April 27, 2016

How will new DA work with APD after recent tensions?

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Photo Credit: eviloars cc

With a sometimes-tumultuous working relationship between the retiring Second Judicial District Attorney and the Albuquerque Police Department in recent years, focus will soon turn to how a new DA will work with police.Blue Lights

All three candidates for DA are focused on how to build a relationship with APD, a troubled police department subject to reforms under a Department of Justice consent decree.

Ed Perea, one of the two Democratic candidates seeking the position, is a former APD commanding officer and recently received an endorsement from the Albuquerque Police Officer’s Association.

Perea’s campaign is focused on his experience in practicing law and supervising and working with officers. He said a DA must, first and foremost, be able to work with officers to make the community safer.

“We have to remember that law enforcement and the DA’s office, they share the same mission,” Perrea said.

In recent years, current District Attorney Kari Brandenburg investigated two police officers involved in a fatal shooting and was herself the subject of an ultimately-dropped investigation from the department.

Brandenburg has long maintained that while the DA often works with police in prosecutions, her office needs to stay independent from APD.

“It’s not the District Attorney’s job to support the police department,” Brandenburg told NM Political Report.

Republican DA candidate Simon Kubiak is critical of Brandenburg’s time in office and called her lengthy investigations of officer involved shootings “politically motivated.”

“It doesn’t take years to investigate these things,” Kubiak said.

Kubiak reiterated Perea’s thoughts on cooperation with police and said officers are often an integral part of court proceedings.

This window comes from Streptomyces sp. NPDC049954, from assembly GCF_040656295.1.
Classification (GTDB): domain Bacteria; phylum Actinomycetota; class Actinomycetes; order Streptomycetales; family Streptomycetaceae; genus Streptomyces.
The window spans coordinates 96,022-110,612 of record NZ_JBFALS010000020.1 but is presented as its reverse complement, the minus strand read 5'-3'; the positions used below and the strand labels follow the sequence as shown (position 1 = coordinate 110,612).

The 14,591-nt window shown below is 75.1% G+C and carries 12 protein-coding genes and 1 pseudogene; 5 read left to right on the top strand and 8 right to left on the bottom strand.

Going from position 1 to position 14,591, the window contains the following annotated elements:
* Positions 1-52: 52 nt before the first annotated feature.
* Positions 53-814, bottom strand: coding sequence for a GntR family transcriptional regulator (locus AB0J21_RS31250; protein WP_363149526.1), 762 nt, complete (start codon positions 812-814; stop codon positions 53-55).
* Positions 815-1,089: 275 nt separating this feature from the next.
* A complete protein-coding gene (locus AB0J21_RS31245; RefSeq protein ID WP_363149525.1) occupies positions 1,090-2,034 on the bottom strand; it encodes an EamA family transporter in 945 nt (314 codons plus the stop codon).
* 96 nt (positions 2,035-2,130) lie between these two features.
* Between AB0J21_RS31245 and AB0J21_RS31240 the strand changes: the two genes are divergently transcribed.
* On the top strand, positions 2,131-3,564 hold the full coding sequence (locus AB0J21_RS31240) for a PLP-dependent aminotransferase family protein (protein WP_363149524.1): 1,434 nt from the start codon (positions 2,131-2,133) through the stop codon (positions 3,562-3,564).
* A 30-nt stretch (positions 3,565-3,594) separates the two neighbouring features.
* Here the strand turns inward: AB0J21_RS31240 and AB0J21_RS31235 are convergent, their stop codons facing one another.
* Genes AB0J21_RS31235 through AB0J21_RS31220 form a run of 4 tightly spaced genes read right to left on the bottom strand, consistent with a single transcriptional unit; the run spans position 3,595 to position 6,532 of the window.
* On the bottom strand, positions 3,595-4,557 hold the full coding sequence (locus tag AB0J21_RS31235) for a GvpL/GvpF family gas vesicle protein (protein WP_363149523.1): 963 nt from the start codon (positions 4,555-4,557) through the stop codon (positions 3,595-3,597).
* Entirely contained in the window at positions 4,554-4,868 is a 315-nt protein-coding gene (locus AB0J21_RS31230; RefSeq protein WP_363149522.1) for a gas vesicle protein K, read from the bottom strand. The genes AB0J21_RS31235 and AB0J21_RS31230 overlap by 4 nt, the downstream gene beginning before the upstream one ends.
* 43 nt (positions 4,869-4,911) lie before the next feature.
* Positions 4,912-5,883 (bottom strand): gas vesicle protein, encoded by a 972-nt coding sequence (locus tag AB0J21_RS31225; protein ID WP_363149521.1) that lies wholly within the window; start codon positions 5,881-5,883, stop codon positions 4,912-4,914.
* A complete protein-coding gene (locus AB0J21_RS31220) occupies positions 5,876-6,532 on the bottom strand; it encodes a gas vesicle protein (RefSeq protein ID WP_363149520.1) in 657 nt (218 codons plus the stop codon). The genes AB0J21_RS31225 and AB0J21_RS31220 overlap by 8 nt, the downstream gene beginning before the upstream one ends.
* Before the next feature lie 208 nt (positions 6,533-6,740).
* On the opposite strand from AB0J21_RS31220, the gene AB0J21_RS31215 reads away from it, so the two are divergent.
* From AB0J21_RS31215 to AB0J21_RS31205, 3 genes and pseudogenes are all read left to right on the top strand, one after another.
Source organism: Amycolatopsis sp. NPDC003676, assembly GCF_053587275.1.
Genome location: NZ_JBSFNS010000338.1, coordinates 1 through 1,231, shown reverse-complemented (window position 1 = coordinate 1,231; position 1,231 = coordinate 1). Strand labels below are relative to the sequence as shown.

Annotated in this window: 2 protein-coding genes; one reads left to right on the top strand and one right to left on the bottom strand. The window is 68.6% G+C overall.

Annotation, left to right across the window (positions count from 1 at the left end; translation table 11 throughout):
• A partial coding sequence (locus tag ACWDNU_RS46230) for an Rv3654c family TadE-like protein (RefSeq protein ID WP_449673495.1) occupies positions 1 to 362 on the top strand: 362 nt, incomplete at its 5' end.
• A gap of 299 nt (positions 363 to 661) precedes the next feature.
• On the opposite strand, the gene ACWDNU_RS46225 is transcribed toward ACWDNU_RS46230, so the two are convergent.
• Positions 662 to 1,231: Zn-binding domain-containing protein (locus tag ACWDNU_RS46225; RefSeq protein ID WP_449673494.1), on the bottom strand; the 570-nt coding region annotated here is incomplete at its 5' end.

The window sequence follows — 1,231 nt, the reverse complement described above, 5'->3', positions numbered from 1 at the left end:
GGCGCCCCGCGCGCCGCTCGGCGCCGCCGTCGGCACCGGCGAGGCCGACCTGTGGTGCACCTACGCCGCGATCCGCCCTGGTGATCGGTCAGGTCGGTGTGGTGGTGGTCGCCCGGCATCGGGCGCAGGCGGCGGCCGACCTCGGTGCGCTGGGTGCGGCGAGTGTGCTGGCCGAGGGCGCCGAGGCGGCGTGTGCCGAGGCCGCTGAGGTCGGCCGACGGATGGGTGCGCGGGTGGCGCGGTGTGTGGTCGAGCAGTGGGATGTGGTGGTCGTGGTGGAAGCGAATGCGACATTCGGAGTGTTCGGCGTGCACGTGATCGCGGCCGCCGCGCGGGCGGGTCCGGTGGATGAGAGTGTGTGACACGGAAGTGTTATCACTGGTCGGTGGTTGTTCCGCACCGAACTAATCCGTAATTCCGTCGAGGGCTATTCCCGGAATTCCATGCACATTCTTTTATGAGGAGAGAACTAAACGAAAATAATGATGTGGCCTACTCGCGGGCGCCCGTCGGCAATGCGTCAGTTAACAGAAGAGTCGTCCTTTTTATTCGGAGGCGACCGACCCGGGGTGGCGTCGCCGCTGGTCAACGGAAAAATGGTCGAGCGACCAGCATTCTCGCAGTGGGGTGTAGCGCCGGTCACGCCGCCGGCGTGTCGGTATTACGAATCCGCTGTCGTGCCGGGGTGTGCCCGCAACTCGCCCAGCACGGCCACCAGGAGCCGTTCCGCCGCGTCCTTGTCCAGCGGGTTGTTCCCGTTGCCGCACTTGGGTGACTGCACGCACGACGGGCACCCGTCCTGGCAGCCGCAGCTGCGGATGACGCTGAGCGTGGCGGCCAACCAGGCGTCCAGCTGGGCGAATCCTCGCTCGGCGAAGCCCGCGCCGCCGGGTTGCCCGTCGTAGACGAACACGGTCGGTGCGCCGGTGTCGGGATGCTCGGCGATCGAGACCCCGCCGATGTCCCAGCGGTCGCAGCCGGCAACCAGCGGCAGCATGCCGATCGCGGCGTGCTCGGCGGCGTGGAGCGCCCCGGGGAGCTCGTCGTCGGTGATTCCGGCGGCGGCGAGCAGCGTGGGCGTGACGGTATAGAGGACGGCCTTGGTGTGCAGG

“You cannot prosecute a crime without a witness,” Kubiak said. “Often a witness will be an investigating officer.”

Perea’s primary opponent Raul Torrez stands on his idea of overhauling the DA’s prosecution process by working with a data-driven model to more efficiently curb repeat offenses. Torrez said it’s “important to establish a good working relationship” with police for his plan to work. “I think that everyone in the law enforcement community are just concerned that the system is not working well,” Torrez said.

Brandenburg said her office has “risen above” previous conflicts with APD while maintaining a certain distance from the department. She adds that she is not “buddy, buddy” with the department.

“It’s always important to have a healthy amount of scepticism when dealing with the police department,” Brandenburg said. “I would say the same thing when dealing with the district attorney’s office.”

Det. Shaun Willoughby, who is president of the Albuquerque Police Officer’s Association, said his group wants a candidate who will get the job done regardless of the relationship with top brass.

“What were looking for is hopefully not so many politics,” Willoughby said.

Willoughby said both the DA and officers are working toward the same goal through but with different means, but that he would like to see “less politics and a little more business.”

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